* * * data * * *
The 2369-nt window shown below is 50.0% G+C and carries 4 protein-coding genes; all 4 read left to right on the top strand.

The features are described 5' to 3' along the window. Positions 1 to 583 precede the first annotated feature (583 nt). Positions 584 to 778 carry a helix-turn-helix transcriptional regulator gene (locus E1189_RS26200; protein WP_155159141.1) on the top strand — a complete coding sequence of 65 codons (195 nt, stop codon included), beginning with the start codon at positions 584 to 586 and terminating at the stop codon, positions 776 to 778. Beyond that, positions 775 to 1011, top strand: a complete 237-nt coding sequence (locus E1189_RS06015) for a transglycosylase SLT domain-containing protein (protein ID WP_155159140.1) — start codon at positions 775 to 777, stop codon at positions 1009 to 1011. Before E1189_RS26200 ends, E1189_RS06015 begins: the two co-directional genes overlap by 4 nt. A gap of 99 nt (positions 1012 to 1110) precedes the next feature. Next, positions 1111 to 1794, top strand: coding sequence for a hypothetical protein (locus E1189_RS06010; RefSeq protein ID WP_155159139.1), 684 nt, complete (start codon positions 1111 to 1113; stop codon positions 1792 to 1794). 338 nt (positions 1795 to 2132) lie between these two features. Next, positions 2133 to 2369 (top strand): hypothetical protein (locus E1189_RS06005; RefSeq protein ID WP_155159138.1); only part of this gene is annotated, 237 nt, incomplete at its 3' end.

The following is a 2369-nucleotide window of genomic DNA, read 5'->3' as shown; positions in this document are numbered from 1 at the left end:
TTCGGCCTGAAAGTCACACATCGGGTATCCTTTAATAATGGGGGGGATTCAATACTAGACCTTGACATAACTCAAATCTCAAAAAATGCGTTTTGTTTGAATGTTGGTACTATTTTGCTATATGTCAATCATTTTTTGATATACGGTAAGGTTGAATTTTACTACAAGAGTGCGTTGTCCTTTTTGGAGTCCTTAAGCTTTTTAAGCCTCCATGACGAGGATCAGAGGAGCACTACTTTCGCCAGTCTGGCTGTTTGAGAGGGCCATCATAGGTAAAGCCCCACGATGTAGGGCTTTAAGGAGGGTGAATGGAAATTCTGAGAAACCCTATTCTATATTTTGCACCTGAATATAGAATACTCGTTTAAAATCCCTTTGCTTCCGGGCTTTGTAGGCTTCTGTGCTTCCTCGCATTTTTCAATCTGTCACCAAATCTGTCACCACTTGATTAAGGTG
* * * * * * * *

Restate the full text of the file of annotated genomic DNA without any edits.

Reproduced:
The 2369-nt window shown below is 50.0% G+C and carries 4 protein-coding genes; all 4 read left to right on the top strand.

The features are described 5' to 3' along the window. Positions 1 to 583 precede the first annotated feature (583 nt). Positions 584 to 778 carry a helix-turn-helix transcriptional regulator gene (locus E1189_RS26200; protein WP_155159141.1) on the top strand — a complete coding sequence of 65 codons (195 nt, stop codon included), beginning with the start codon at positions 584 to 586 and terminating at the stop codon, positions 776 to 778. Beyond that, positions 775 to 1011, top strand: a complete 237-nt coding sequence (locus E1189_RS06015) for a transglycosylase SLT domain-containing protein (protein ID WP_155159140.1) — start codon at positions 775 to 777, stop codon at positions 1009 to 1011. Before E1189_RS26200 ends, E1189_RS06015 begins: the two co-directional genes overlap by 4 nt. A gap of 99 nt (positions 1012 to 1110) precedes the next feature. Next, positions 1111 to 1794, top strand: coding sequence for a hypothetical protein (locus E1189_RS06010; RefSeq protein ID WP_155159139.1), 684 nt, complete (start codon positions 1111 to 1113; stop codon positions 1792 to 1794). 338 nt (positions 1795 to 2132) lie between these two features. Next, positions 2133 to 2369 (top strand): hypothetical protein (locus E1189_RS06005; RefSeq protein ID WP_155159138.1); only part of this gene is annotated, 237 nt, incomplete at its 3' end.

The following is a 2369-nucleotide window of genomic DNA, read 5'->3' as shown; positions in this document are numbered from 1 at the left end:
TTCGGCCTGAAAGTCACACATCGGGTATCCTTTAATAATGGGGGGGATTCAATACTAGACCTTGACATAACTCAAATCTCAAAAAATGCGTTTTGTTTGAATGTTGGTACTATTTTGCTATATGTCAATCATTTTTTGATATACGGTAAGGTTGAATTTTACTACAAGAGTGCGTTGTCCTTTTTGGAGTCCTTAAGCTTTTTAAGCCTCCATGACGAGGATCAGAGGAGCACTACTTTCGCCAGTCTGGCTGTTTGAGAGGGCCATCATAGGTAAAGCCCCACGATGTAGGGCTTTAAGGAGGGTGAATGGAAATTCTGAGAAACCCTATTCTATATTTTGCACCTGAATATAGAATACTCGTTTAAAATCCCTTTGCTTCCGGGCTTTGTAGGCTTCTGTGCTTCCTCGCATTTTTCAATCTGTCACCAAATCTGTCACCACTTGATTAAGGTG